This sort of reading is important but really different and much harder than leisure reading, so don't judge your performance against that standard.
posted by bearwife at 12:11 PM on October 18, 2012


I hate having to stop while reading to summarize! That doesn't work for me. What does work is highlighting. I highlight passages/sentences/phrases I think really help convey the message to me. Then at the end of the chapter I go back and read only the highlights. If it doesn't make sense then I need to go back and read that section to make sure I really walk away with the true idea.
posted by xicana63 at 12:13 PM on October 18, 2012 [1 favorite]


Open a window or go outside.
(on the basis of conclusions from the article on the cognitive impairment effects of even moderate levels of CO2 currently appearing as a FPP)
posted by rongorongo at 12:24 PM on October 18, 2012


Read key passages out loud. If taking notes is too heavyweight and annoying for you (it is for me) verbally summarize the point of the section/paragraph/whatever. If you can't do it, go back. Go for a walk and come back. If there's something specific you really don't get after lots of effort, mark it to ask for help on it and move on.
posted by phoenixy at 12:32 PM on October 18, 2012


So, you've discovered that it is hard and often boring/impossible to read a scientific paper like you would read a novel or even a nonfiction book, and you need to build up a new set of skills to help you get the most out of reading a paper. I've been there.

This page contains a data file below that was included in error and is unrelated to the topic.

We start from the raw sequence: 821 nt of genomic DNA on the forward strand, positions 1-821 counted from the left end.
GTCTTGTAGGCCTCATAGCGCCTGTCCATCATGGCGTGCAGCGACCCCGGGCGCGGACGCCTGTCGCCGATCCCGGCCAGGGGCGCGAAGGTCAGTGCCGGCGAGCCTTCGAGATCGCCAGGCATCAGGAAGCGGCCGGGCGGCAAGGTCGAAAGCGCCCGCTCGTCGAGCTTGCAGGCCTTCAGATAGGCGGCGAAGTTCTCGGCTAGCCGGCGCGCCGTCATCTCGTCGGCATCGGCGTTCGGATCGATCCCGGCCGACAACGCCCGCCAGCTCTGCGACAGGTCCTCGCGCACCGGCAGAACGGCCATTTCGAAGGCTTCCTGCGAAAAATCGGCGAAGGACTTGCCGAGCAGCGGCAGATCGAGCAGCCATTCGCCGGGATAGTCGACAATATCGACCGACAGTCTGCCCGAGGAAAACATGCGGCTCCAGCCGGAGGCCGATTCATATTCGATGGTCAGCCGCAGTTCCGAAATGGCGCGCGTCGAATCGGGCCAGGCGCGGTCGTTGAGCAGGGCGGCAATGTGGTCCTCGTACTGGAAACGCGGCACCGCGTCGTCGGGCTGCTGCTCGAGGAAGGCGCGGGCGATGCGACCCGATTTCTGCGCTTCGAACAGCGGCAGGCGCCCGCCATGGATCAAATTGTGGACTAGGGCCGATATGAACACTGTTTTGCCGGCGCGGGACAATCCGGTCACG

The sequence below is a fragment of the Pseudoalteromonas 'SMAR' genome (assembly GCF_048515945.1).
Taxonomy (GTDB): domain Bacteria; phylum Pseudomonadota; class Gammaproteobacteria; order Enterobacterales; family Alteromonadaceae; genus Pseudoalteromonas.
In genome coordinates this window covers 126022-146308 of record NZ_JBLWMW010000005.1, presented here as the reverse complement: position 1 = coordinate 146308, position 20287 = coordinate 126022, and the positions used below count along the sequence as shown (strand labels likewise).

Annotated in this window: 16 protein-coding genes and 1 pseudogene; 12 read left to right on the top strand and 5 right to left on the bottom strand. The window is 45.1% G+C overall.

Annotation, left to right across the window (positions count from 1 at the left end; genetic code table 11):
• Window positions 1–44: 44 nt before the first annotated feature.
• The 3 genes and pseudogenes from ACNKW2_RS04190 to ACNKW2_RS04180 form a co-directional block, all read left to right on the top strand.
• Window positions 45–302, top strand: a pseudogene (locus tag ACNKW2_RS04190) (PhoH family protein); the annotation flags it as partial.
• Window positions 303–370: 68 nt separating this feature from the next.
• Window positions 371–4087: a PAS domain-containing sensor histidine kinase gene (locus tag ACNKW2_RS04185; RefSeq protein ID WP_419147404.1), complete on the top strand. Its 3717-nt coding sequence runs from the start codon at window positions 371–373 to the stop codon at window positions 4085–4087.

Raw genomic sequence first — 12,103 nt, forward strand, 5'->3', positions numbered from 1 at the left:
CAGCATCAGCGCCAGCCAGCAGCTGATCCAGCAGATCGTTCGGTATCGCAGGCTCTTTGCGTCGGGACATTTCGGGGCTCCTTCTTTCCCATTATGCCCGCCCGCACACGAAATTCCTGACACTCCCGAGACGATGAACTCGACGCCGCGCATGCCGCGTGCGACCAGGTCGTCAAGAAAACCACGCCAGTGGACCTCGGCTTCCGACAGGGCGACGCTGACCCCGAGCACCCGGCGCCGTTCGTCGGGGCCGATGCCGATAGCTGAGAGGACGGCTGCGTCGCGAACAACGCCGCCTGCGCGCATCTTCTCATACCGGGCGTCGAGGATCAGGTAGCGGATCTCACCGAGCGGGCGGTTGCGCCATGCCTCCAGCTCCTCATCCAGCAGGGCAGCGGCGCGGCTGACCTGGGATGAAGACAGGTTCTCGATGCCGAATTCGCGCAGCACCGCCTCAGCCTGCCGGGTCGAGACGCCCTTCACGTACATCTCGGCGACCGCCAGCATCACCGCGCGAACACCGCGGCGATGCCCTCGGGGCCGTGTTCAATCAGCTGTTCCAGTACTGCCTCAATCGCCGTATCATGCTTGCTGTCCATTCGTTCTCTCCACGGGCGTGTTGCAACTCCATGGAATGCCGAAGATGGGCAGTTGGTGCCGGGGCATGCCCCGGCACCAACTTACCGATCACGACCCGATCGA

You should check out Trisha Greenhalgh's series of articles entitled How To Read a Paper. I think there is a book as well, but many of her articles are available on the British Medical Journal website. Her series is focused on reading the medical literature, but it should teach you things like how to assess the validity of a methodology, how to understand the statistics in a paper and what may be missing, figuring out what a paper is really about, what is the difference between qualitative and quantitative research, etc. Good stuff.
posted by zoetrope at 1:07 PM on October 18, 2012 [3 favorites]


I don't try to summarise as I go along, but I do signpost in the margins, and I try to jot down the implications, either in terms of what they have already said ("but this contradicts . . .") or in terms of what I want to get from reading the paper ("-> don't use this with neuromuscular disorders"). Quite often I draw arrows between different paragraphs if I think they are linked.